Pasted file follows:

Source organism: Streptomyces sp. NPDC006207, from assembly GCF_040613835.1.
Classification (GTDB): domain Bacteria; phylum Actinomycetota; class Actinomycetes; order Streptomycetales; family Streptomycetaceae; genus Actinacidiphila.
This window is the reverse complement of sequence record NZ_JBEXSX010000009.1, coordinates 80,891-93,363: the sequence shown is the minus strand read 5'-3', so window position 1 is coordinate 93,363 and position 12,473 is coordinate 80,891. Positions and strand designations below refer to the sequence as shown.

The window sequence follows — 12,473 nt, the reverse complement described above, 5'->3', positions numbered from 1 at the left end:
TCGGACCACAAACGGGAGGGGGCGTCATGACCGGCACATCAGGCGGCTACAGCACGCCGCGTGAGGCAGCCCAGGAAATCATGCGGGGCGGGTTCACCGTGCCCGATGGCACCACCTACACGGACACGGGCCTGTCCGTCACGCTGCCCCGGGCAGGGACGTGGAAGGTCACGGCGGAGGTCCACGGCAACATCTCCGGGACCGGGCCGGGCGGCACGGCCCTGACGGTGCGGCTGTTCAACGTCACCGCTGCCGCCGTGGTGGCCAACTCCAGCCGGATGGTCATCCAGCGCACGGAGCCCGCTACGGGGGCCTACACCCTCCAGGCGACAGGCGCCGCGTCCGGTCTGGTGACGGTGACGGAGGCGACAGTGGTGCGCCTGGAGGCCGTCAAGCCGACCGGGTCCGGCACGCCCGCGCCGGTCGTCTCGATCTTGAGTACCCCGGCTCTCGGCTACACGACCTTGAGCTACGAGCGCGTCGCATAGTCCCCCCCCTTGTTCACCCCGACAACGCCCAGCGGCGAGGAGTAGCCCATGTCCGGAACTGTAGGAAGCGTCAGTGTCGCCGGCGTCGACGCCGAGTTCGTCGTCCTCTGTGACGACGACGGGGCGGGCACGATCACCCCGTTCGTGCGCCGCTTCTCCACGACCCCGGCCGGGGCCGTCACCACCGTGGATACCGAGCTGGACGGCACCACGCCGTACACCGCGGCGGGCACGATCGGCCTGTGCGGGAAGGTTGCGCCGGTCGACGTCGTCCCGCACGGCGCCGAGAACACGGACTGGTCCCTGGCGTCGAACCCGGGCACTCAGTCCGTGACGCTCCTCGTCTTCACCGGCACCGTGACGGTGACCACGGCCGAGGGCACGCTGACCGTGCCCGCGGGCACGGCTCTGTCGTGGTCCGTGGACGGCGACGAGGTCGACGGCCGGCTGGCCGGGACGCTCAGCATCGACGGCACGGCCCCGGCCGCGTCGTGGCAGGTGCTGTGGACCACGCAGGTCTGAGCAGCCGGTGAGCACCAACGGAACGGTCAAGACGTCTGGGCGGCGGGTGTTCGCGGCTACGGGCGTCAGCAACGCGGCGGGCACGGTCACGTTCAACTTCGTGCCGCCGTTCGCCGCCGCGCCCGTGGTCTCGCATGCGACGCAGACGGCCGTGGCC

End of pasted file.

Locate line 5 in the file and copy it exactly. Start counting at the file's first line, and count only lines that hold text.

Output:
TCGGACCACAAACGGGAGGGGGCGTCATGACCGGCACATCAGGCGGCTACAGCACGCCGCGTGAGGCAGCCCAGGAAATCATGCGGGGCGGGTTCACCGTGCCCGATGGCACCACCTACACGGACACGGGCCTGTCCGTCACGCTGCCCCGGGCAGGGACGTGGAAGGTCACGGCGGAGGTCCACGGCAACATCTCCGGGACCGGGCCGGGCGGCACGGCCCTGACGGTGCGGCTGTTCAACGTCACCGCTGCCGCCGTGGTGGCCAACTCCAGCCGGATGGTCATCCAGCGCACGGAGCCCGCTACGGGGGCCTACACCCTCCAGGCGACAGGCGCCGCGTCCGGTCTGGTGACGGTGACGGAGGCGACAGTGGTGCGCCTGGAGGCCGTCAAGCCGACCGGGTCCGGCACGCCCGCGCCGGTCGTCTCGATCTTGAGTACCCCGGCTCTCGGCTACACGACCTTGAGCTACGAGCGCGTCGCATAGTCCCCCCCCTTGTTCACCCCGACAACGCCCAGCGGCGAGGAGTAGCCCATGTCCGGAACTGTAGGAAGCGTCAGTGTCGCCGGCGTCGACGCCGAGTTCGTCGTCCTCTGTGACGACGACGGGGCGGGCACGATCACCCCGTTCGTGCGCCGCTTCTCCACGACCCCGGCCGGGGCCGTCACCACCGTGGATACCGAGCTGGACGGCACCACGCCGTACACCGCGGCGGGCACGATCGGCCTGTGCGGGAAGGTTGCGCCGGTCGACGTCGTCCCGCACGGCGCCGAGAACACGGACTGGTCCCTGGCGTCGAACCCGGGCACTCAGTCCGTGACGCTCCTCGTCTTCACCGGCACCGTGACGGTGACCACGGCCGAGGGCACGCTGACCGTGCCCGCGGGCACGGCTCTGTCGTGGTCCGTGGACGGCGACGAGGTCGACGGCCGGCTGGCCGGGACGCTCAGCATCGACGGCACGGCCCCGGCCGCGTCGTGGCAGGTGCTGTGGACCACGCAGGTCTGAGCAGCCGGTGAGCACCAACGGAACGGTCAAGACGTCTGGGCGGCGGGTGTTCGCGGCTACGGGCGTCAGCAACGCGGCGGGCACGGTCACGTTCAACTTCGTGCCGCCGTTCGCCGCCGCGCCCGTGGTCTCGCATGCGACGCAGACGGCCGTGGCC